By Amrith Ramkumar and David Hodari
A selloff in industrial metals and other commodities intensified Wednesday, as the latest tariff threats from China and the U.S. escalated worries about the impact of a trade battle on the global economy.
Copper tumbled as much as 4% to its lowest level in nearly a year, before closing down 3.4%. Futures prices for the red metal have tumbled 17% from a four-year high in June, bringing it close to a bear market.
The trade tensions pounded other materials: zinc, tin and lead plunged at least 2%. The slump extended to almost all corners of the commodity market, with materials from oil to cotton also getting hit. China is the world's biggest commodity consumer and accounts for roughly half the demand of many metals like copper, so concerns over its economy can swing materials' prices.
Investors fear that a far-reaching trade fight could slow commerce, which would weaken more economies that consume large amounts of materials. Other assets closely tied to growth like emerging markets have also struggled. It is a sharp reversal from 2017, when synchronized global growth propelled prices of raw materials and emerging markets higher.
Because they get used in everything from construction to smartphones, prices of commodities are often used by money managers as a bellwether for global growth. While robust U.S. economic and earnings expansion have kept stocks from tumbling, some analysts have become uneasy that the volatility in commodities is signaling future turbulence in other markets.
"It's one of those red flashing signals we need to pay attention to," said Kristina Hooper, chief global market strategist at Invesco. "Investors should probably be more concerned than they are because typically Dr. Copper is a very good predictor of where the global economy is going."
On Tuesday, the White House said it would assess slapping fresh 10% tariffs on $200 billion in Chinese goods. China has threatened to match U.S. tariffs with its own countermeasures.
The recent downturn in metals prices is reigniting fears that a Chinese economic slowdown could spread. Similar anxieties sent stocks around the world tumbling in late 2015 and early 2016, with copper slumping below $2 a pound. On Wednesday, copper traded below $2.75 for the first time in nearly a year.
Some analysts expect China to suffer more than the U.S. if the trade fight escalates. Recent data showing weakness in the nation's economy has added to these worries: China's manufacturing sector slowed in June from the previous month.
Analysts are concerned that tariffs will now knock consumer buying particularly of products where heavy metals are a major ingredient, like cars and air conditioners.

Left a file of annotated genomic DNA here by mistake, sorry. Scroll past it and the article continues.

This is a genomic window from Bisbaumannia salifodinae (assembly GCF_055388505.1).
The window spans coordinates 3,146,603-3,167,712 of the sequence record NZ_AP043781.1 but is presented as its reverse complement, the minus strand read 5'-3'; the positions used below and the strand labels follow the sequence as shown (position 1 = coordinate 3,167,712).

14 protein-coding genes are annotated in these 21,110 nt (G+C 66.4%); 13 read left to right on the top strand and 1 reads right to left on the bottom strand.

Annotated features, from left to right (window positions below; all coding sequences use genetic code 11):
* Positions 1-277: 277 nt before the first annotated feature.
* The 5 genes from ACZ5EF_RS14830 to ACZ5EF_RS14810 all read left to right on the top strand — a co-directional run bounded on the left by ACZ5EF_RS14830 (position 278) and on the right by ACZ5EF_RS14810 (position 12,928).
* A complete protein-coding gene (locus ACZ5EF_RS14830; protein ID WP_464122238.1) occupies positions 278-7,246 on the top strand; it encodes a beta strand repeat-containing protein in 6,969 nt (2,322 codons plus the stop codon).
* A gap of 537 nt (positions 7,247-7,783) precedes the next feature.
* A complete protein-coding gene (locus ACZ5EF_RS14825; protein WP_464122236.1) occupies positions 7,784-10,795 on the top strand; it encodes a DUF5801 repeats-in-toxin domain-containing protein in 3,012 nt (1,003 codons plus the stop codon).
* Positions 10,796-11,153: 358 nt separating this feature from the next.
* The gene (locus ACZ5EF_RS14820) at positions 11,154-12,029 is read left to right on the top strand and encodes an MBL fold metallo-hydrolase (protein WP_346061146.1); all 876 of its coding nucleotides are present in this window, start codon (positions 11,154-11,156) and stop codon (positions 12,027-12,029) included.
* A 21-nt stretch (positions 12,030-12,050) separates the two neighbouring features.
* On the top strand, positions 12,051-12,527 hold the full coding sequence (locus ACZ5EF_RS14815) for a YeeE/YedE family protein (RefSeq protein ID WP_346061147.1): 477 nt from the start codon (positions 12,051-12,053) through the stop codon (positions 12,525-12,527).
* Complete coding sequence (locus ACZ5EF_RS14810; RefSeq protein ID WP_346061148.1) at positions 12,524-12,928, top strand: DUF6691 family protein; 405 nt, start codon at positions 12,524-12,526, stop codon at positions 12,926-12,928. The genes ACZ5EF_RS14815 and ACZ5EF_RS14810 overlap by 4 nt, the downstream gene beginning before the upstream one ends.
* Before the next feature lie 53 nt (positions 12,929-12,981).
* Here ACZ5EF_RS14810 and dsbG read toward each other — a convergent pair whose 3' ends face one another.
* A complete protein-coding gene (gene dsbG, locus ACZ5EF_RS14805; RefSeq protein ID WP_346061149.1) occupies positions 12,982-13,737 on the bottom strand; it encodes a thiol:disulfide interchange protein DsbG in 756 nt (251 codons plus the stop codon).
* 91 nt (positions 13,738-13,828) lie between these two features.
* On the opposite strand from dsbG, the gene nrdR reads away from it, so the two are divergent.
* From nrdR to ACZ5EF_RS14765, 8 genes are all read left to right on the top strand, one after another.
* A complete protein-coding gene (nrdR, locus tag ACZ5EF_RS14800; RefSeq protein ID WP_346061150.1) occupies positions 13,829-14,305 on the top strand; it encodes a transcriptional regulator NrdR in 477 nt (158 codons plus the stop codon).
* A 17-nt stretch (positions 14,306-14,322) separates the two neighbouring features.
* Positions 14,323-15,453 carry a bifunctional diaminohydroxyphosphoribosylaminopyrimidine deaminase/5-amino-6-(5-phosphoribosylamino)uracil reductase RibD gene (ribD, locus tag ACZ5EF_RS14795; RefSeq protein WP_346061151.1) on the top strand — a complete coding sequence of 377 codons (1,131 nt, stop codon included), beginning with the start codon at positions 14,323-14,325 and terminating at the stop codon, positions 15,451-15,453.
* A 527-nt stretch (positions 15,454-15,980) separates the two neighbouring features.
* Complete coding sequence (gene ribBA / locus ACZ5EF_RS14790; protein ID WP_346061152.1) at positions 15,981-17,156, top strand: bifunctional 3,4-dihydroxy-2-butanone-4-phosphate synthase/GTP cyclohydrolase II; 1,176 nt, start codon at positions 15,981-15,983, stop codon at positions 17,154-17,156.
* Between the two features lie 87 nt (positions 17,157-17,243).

Air conditioners are "a real growth area for the Chinese copper market," said Oliver Nugent, a commodities strategist at ING. They "account for about 25% of demand in the country."
China has also become a major trading hub for metals, with traders saying that activity there can dictate investor sentiment later in the day in London and the U.S. Lately, selling by Chinese traders has pushed others to also head for the exits.
"We've seen [the Shanghai Futures Exchange] selling in free fall and that's spilled over into [London Metal Exchange] futures," said Kash Kamal, an associate at BMO Capital Markets. "It's hard to see how this scenario can be de-escalated."
Some analysts think the metals market could rebound if Chinese economic data improves and compromises on trade calm investors. Copper and other metals also struggled for momentum last summer before surging in the fall alongside other risky assets.
In one potentially optimistic sign, speculators have eased off copper. Hedge funds and other speculative investors have cut net bets on higher copper prices for three straight weeks, leaving the market is a less vulnerable state, Commodity Futures Trading Commission data show.
One worry is that the rout could spread to bigger commodity markets like oil. Some investors trade resources like oil and copper in a single basket.
U.S. crude fell 4% on Wednesday, on track for its largest one-day drop since May. The move was largely driven by Libya indicating it would resume export activities at its eastern ports, potentially easing fears of a global supply shortage. But oil futures still sank despite a larger-than-expected weekly drop in U.S. inventories, indicating investors may be skittish.
Agricultural commodities have already come under pressure, with some -- like soybeans -- already directly affected by the tit-for-tat tariffs between Washington and Beijing. Other soft commodities like coffee and sugar have also slid.
Another alarming sign for commodity investors has been the rising dollar. Economic momentum has shifted squarely to the U.S., sending the dollar to its highest level in a year. A stronger dollar makes commodities more expensive for overseas buyers. On Wednesday, the WSJ Dollar Index added 0.7%.
"You've got a lot of selling pressure building on itself," said Darius Tabatabai, a portfolio manager at Arion Investment Management, a commodity-focused money manager based in London. "When we get a move like this, it can accelerate in the short term."
Write to Amrith Ramkumar at email@example.com and David Hodari at David.Hodari@dowjones.com